in Context
November 4, 2020

“Working humans are so much more than ‚resources‘. This is one of the central lessons of the current crisis.“ The worldwide political call of several thousand scientists who are taking the corona pandemic as an occasion to demand changes in the world of work begins with these words. The initiators argue for a „democratization“, „decommodification“ and „remediation“ of work by: 1. giving work councils the same voting rights as supervisory boards, 2. distributing and organizing work not exclusively as a commodity and via market mechanisms, but by creating a job guarantee, and 3. implementing these goals in line with a „Green Deal“ that takes into account the current ecological challenges. Depending on the understanding of democracy that underpins these demands and what exactly is meant by decommodification, the transformation of the world of work is less or more profound. As part of our series of events “In Context” discussed the arguments behind these demands with three of the main initiators of this call – Neera Chandhoke, Isabelle Ferreras and Lisa Herzog.

The list of problems and contradictions that the corona pandemic has made visible in the current world of work is long. First of all, the pandemic has shown that it is difficult to speak of world of work at all. On the one hand, there is the relatively protected world of highly qualified employment, which largely corresponds to the normative standards of modern working societies. On the other hand, there is the world of underpaid, precarious work, which runs counter to these standards. The boundaries of these different worlds are largely determined by the political and social inequalities that run along the lines of class, race and gender. In the pandemic, it is precisely the underpaid and precarious fields of activity that have proven to be „systemically relevant“. Furthermore, the pandemic has made visible how strongly western industrial nations are dependent on workers and products from countries whose citizens are simultaneously denied legal migration and access to national labor rights. How far must the transformation of labor relations and their institutions go to enable a more just distribution and organization of work? Do we simply need more effective political means to enforce the normative standards already recognized? Or should we question the understanding of work that shapes our normative standards and labor institutions?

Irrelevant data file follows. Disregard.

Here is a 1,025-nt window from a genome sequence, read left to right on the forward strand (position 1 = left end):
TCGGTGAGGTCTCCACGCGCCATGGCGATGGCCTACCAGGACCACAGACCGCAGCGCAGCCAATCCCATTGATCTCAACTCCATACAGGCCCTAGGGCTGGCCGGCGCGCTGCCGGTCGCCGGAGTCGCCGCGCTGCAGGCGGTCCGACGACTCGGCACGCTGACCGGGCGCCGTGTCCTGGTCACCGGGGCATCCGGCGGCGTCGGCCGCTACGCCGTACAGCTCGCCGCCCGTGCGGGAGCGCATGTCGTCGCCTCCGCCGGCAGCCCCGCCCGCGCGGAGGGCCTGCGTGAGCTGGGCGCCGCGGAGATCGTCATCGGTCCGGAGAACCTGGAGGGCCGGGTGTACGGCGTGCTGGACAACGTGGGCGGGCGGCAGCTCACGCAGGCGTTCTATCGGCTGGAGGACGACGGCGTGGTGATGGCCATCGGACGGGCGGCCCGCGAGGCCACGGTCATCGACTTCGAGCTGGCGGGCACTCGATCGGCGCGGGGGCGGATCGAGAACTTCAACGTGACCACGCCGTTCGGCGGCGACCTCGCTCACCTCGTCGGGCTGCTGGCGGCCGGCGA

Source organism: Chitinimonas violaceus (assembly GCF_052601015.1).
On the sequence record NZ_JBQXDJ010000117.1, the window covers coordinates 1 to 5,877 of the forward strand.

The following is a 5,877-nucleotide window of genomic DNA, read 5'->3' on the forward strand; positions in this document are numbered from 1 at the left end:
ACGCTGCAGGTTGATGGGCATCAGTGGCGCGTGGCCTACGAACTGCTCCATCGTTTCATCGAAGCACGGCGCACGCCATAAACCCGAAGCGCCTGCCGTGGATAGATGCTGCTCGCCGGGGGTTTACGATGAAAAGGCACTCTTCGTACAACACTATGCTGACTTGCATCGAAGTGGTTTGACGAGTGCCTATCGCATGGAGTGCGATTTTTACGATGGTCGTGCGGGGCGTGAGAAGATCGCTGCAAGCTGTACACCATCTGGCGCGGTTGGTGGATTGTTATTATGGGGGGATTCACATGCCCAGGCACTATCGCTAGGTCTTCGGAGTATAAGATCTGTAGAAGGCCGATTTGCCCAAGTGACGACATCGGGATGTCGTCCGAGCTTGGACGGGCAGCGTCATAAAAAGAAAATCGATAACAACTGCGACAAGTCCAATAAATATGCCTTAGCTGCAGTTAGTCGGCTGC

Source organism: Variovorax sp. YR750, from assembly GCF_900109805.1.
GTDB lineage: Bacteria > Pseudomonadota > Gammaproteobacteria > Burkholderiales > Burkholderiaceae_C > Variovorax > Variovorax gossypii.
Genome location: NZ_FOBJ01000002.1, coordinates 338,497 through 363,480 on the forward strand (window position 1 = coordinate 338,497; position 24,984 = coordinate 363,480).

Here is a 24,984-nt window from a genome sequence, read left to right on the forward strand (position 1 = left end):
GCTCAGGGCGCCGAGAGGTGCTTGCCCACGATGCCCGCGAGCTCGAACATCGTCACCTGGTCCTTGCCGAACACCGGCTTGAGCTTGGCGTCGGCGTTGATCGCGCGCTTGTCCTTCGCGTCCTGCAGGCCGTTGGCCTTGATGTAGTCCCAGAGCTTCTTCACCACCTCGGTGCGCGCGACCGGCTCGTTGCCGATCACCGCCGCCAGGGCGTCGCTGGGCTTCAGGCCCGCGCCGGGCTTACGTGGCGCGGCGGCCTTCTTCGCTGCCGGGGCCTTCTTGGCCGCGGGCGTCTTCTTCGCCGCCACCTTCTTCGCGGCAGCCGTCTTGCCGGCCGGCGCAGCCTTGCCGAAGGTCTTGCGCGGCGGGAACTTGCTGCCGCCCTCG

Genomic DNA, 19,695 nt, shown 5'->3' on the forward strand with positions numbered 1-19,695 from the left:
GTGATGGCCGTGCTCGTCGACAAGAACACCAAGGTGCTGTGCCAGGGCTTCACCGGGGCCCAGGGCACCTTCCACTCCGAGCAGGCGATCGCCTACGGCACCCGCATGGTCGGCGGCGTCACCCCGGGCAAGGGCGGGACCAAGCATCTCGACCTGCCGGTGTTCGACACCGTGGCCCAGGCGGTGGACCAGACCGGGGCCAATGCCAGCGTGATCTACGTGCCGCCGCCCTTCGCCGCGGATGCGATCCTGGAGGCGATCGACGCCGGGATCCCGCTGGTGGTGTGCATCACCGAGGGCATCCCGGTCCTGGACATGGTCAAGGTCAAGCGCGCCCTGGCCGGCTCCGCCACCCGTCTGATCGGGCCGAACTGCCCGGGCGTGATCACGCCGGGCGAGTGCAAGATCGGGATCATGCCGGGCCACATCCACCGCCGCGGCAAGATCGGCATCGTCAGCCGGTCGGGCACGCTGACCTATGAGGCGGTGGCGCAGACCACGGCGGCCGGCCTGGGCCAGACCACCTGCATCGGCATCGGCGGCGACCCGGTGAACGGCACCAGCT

Neera Chandhoke is National Fellow at the Indian Council of Social Science Research and was formerly Professor of Political Science at the University of Delhi. In her last book Rethinking Pluralism, Secularism and Tolerance. Anxieties of Coexistence (2019) Chandhoke examines how people of different languages, religions and ethics live together with a degree of civility, dignity and mutual respect.

Isabelle Ferreras is a sociologist and political scientist and Professor at the University of Louvain (Louvain-la-Neuve, Belgium). In her book Firms as Political Entities. Saving Democracy through Economic Bicameralism (2017) Ferreras suggests to organize firms in a “bicameral” structure that grants the same rights to workers as the ones held by capital investors.

Lisa Herzog is Associate Professor at the Faculty of Philosophy and the Center for Philosophy, Politics and Economics of the University of Groningen. In her book Die Rettung der Arbeit. Ein politischer Aufruf (2019) Herzog argues for a political shaping of the present and future world of work that sees work as an essential source of social integration.


Background material: Isabelle Ferreras and Lisa Herzog introduce the initiative #DemocratizingWork: